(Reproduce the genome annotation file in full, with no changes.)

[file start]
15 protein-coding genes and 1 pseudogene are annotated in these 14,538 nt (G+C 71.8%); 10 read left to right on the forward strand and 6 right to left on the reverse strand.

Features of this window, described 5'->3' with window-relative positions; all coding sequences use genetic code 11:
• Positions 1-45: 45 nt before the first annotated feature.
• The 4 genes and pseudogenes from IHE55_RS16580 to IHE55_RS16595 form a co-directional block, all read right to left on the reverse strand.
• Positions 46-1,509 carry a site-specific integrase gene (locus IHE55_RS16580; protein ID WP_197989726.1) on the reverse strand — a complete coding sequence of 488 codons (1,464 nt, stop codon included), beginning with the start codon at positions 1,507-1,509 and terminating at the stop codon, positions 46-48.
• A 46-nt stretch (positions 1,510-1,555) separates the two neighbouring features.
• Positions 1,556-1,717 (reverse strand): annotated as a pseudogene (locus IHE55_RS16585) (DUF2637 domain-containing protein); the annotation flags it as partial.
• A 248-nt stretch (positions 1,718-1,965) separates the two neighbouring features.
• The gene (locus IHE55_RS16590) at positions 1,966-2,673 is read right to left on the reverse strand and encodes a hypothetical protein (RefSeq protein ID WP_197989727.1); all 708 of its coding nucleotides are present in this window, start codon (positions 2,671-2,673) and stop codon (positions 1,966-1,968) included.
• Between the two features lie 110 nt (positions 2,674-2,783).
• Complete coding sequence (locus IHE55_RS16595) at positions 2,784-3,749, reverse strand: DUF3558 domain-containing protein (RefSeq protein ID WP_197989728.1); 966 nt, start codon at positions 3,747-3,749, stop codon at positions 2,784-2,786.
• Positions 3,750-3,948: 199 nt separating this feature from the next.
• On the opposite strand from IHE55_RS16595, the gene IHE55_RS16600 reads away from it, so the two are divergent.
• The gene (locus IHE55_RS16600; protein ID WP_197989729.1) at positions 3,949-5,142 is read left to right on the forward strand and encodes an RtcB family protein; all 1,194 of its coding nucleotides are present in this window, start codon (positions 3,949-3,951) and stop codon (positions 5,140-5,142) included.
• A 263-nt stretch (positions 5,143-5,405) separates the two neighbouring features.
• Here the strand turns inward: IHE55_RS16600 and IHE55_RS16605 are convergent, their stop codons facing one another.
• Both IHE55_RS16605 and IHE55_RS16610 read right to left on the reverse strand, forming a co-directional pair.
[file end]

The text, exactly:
15 protein-coding genes and 1 pseudogene are annotated in these 14,538 nt (G+C 71.8%); 10 read left to right on the forward strand and 6 right to left on the reverse strand.

Features of this window, described 5'->3' with window-relative positions; all coding sequences use genetic code 11:
• Positions 1-45: 45 nt before the first annotated feature.
• The 4 genes and pseudogenes from IHE55_RS16580 to IHE55_RS16595 form a co-directional block, all read right to left on the reverse strand.
• Positions 46-1,509 carry a site-specific integrase gene (locus IHE55_RS16580; protein ID WP_197989726.1) on the reverse strand — a complete coding sequence of 488 codons (1,464 nt, stop codon included), beginning with the start codon at positions 1,507-1,509 and terminating at the stop codon, positions 46-48.
• A 46-nt stretch (positions 1,510-1,555) separates the two neighbouring features.
• Positions 1,556-1,717 (reverse strand): annotated as a pseudogene (locus IHE55_RS16585) (DUF2637 domain-containing protein); the annotation flags it as partial.
• A 248-nt stretch (positions 1,718-1,965) separates the two neighbouring features.
• The gene (locus IHE55_RS16590) at positions 1,966-2,673 is read right to left on the reverse strand and encodes a hypothetical protein (RefSeq protein ID WP_197989727.1); all 708 of its coding nucleotides are present in this window, start codon (positions 2,671-2,673) and stop codon (positions 1,966-1,968) included.
• Between the two features lie 110 nt (positions 2,674-2,783).
• Complete coding sequence (locus IHE55_RS16595) at positions 2,784-3,749, reverse strand: DUF3558 domain-containing protein (RefSeq protein ID WP_197989728.1); 966 nt, start codon at positions 3,747-3,749, stop codon at positions 2,784-2,786.
• Positions 3,750-3,948: 199 nt separating this feature from the next.
• On the opposite strand from IHE55_RS16595, the gene IHE55_RS16600 reads away from it, so the two are divergent.
• The gene (locus IHE55_RS16600; protein ID WP_197989729.1) at positions 3,949-5,142 is read left to right on the forward strand and encodes an RtcB family protein; all 1,194 of its coding nucleotides are present in this window, start codon (positions 3,949-3,951) and stop codon (positions 5,140-5,142) included.
• A 263-nt stretch (positions 5,143-5,405) separates the two neighbouring features.
• Here the strand turns inward: IHE55_RS16600 and IHE55_RS16605 are convergent, their stop codons facing one another.
• Both IHE55_RS16605 and IHE55_RS16610 read right to left on the reverse strand, forming a co-directional pair.